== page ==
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Flashcards in Drugs for Lipid Disorders Deck (78)
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1

HMG-CoA reductase inhibitors

-Atorvastatin
-Fluvastatin
-Lovastatin
-Pitavastatin
-Pravastatin
-Rosuvastatin
-Simvastatin

2

Fabric acid derivatives

-fibrates
-fenofibrate
-gemfibrozil

3

Bile acid sequestrants

-resins
-cholestyramine
-cholesevelam
-colestipol

4

Cholestrol absorption inhibitors

-ezetimibe

5

Drug combinations

-simvastatin and ezetimibe
-niacin and lovastatin extended release
-niacin and simvastatin extended release

6

New treatment for homozygous familial hypercholestrolemia

-Lomitapide
-Mipomersen

7

Lipoprotein

-any lipid-protein complex in which lipids are transported in the blood; consist of a spherical hydrophobic core of triglycerides or cholestrol esters surrounded by an amphipathic monolayer of phospholipids, cholestrol, and apolipoprotiens; principal classes include HDL, LDL, VLDL, and chylomicrons

8

Hyperlipoproteinemia

-an excess of lipoproteins in the blood due to a disorder of lipoprotein metabolism (may be acquired or familial condition, or combination)

9

Hyperlipidemia (hyperlipemia)

-elevated concentrations of any or all of the lipids in the plasma (e.g. hypertriglyceridemia, hypercholestrolemia)

10

Chylomicron

-transport exogenous, dietary cholestrol and triglycerides from the small intestine to tissues after meals; synthesized in the intestinal mucosa and carried to the bloodstream, they are degraded to chylomicron remnants in the capillaries of muscle and adipose tissue via cleavage of the majority of their triglycerides by endothelial lipoprotein lipase

11

VLDL

-transports triglycerides from the liver to adipose and muscle tissues
-synthesized by liver
-Made up of endogenous TGs

12

LDL

-transports cholestrol to extrahepatic tissues; formed in circulation when VLDL are degraded first to IDL and then to LDL; taken up and catabolized by both the liver and extra hepatic tissues by specific receptor-mediated endocytosis
-made up of cholestrol esters

13

IDL

-formed in the degradation of VLDL; half are absorbed by the liver and the other half are degraded to form LDL
-made up of endogenous cholestrol esters and TGs

14

HDL

-promotes the transport of cholestrol from extra hepatic tissue to the liver for excretion in the bile
-synthesized by the liver
-Made up of phospholipids, cholestrol esters

15

Lipoprotein lipase (LPL)

-located on the inner surface of the capillary endothelial cells of muscle and adipose tissue
-LPL digests the TGs in the chylomicron producing free fatty acids (used for energy production (muscle) or fat storage (adipocyte)) and glycerol (metabolized in the liver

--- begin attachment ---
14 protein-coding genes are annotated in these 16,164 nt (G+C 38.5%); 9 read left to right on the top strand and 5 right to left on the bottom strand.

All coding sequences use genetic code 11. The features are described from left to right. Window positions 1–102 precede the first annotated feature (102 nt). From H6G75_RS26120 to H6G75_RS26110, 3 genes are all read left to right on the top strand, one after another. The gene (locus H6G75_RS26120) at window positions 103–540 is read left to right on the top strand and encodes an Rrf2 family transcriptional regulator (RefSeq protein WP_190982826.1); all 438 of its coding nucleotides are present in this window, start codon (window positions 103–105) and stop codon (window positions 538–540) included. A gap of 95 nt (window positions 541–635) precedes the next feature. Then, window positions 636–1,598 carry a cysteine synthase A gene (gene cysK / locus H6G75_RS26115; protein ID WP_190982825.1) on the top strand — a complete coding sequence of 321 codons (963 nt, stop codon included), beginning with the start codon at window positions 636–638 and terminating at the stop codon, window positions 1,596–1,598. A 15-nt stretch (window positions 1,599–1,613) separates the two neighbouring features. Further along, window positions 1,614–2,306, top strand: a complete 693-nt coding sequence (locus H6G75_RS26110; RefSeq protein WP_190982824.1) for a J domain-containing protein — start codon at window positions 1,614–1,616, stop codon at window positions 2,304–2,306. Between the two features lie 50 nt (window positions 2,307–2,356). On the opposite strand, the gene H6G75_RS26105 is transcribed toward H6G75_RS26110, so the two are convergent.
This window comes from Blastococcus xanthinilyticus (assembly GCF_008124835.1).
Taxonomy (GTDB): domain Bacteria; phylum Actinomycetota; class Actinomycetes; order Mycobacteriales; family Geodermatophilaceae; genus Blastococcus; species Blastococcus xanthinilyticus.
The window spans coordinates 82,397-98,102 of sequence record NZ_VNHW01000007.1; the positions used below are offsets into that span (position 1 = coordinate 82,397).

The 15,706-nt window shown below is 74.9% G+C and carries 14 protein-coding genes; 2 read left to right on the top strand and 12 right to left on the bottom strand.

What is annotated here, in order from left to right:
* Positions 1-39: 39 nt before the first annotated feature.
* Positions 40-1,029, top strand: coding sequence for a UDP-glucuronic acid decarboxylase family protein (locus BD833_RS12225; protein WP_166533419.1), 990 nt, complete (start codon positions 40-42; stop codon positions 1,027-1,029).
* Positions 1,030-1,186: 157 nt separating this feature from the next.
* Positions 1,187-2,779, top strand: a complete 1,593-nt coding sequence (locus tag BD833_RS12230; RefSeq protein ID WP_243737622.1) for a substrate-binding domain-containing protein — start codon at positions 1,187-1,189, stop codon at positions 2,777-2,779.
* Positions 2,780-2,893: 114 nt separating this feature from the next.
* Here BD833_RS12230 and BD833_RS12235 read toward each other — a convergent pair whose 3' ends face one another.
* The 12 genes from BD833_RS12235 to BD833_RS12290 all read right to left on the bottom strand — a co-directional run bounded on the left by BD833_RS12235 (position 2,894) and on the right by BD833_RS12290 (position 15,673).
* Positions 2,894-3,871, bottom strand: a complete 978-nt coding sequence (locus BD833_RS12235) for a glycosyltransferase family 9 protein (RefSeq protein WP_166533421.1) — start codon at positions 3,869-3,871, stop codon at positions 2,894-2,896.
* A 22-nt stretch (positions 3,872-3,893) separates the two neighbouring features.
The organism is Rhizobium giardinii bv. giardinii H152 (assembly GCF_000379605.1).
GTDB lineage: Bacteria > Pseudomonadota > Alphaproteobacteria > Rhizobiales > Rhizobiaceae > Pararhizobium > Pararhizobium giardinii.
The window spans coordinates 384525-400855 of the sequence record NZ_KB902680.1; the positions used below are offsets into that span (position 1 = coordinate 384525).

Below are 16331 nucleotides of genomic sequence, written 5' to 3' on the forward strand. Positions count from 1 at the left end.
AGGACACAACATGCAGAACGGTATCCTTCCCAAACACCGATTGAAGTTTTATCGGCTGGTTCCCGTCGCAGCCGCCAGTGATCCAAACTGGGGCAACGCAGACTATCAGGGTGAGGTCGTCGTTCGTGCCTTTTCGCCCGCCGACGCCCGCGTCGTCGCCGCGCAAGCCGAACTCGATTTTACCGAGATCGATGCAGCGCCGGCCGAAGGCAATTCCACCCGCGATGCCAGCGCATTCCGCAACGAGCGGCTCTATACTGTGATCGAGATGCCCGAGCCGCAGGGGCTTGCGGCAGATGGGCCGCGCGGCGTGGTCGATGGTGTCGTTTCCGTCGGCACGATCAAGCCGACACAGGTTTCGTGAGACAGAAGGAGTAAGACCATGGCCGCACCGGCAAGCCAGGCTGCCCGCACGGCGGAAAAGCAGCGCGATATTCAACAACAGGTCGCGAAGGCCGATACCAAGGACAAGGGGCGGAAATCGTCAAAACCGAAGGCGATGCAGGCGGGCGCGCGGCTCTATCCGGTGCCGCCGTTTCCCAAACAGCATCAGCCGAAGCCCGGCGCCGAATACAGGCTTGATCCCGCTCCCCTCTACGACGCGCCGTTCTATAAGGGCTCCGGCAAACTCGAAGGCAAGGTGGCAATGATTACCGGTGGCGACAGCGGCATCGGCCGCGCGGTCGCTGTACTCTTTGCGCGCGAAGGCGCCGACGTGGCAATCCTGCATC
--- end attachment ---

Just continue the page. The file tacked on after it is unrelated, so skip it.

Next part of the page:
16

Dietary management of hyperlipoproteinemia

-dietary measures are initiated first unless the patient has evident coronary or peripheral vascular disease, which may require the need for drugs

17

Principal factors that increase LDL

-cholestrol and saturated and trans fats

18

Increase triglycerides

-total fat, alcohol and excess calories

19

General dietary recommendations to control hyperlipoproteinemia

-Limit total calories from fat to 20-25% daily intake
-Limit saturated fats to less than 8% of daily intake
-limit cholestrol to less than 200mg/day
-reductions in serum cholestrol range from 10-20% on the above regimen

20

Omega-3 polyunsaturated fatty acids

-found in fish oils can induce profound reduction of triglycerides in some patients, however there is no evidence from prospective trials that fish oil supplements prevent cardiovascular disease in the general population

21

Patients with familial hypercholestrolemia or familial combined hyperlipidemia will

-always require drug therapy (children may initiate therapy with a resin or statin after 7-8 years of age based on LDL levels, other risk factors and family history)

22

HMG-CoA reductase inhibitors (statins) are

the most effective agents in reducing LDL levels and best tolerated class of lipid lowering agents

23

Statin chemistry

-structural analogs of HMG-CoA, an initial precursor of cholestrol

24

Lovastatin and simvastatin are

inactive prodrugs that must be hydrolyzed in the GI tract to active compounds

25

Statin pharmakokinetics

-oral absorption of the ingested disease varies from 40-75% with the exception of fluvastatin, which is almost completely absorbed
-extensive first pass metabolism by the liver; subsequently, their primary action is on the liver
-Plasma half life 1-3 hours except for atorvastatin (14 hours) and rosuvastatin (19 hours)
-most of absorbed dose is excreted in the bile; 5-20% in the urine

26

Statins metabolized primarily by CYP3A4

-Lovastatin
-Simvastatin
-atorvastatin

27

Statins metabolized primarily by CYP2C9

-fluvastatin
-rosuvastatin

28

Pitavastatin metabolism

-undergoes limited CYP450 biotransformation

29

Pravastatin metabolism

-not metabolized by CYP450

30

Statin MOA

-statins inhibit HMG-CoA reductase, the rate limiting enzyme in cholestrol synthesis
-inhibiting de novo cholestrol synthesis depletes in the intracellular supply of cholestrol, which causes the cell to increase the number of specific cell surface LDL receptors that can bind and internalize circulating LDLs
-Increased expression of surface LDL receptors reduces circulating LDL levels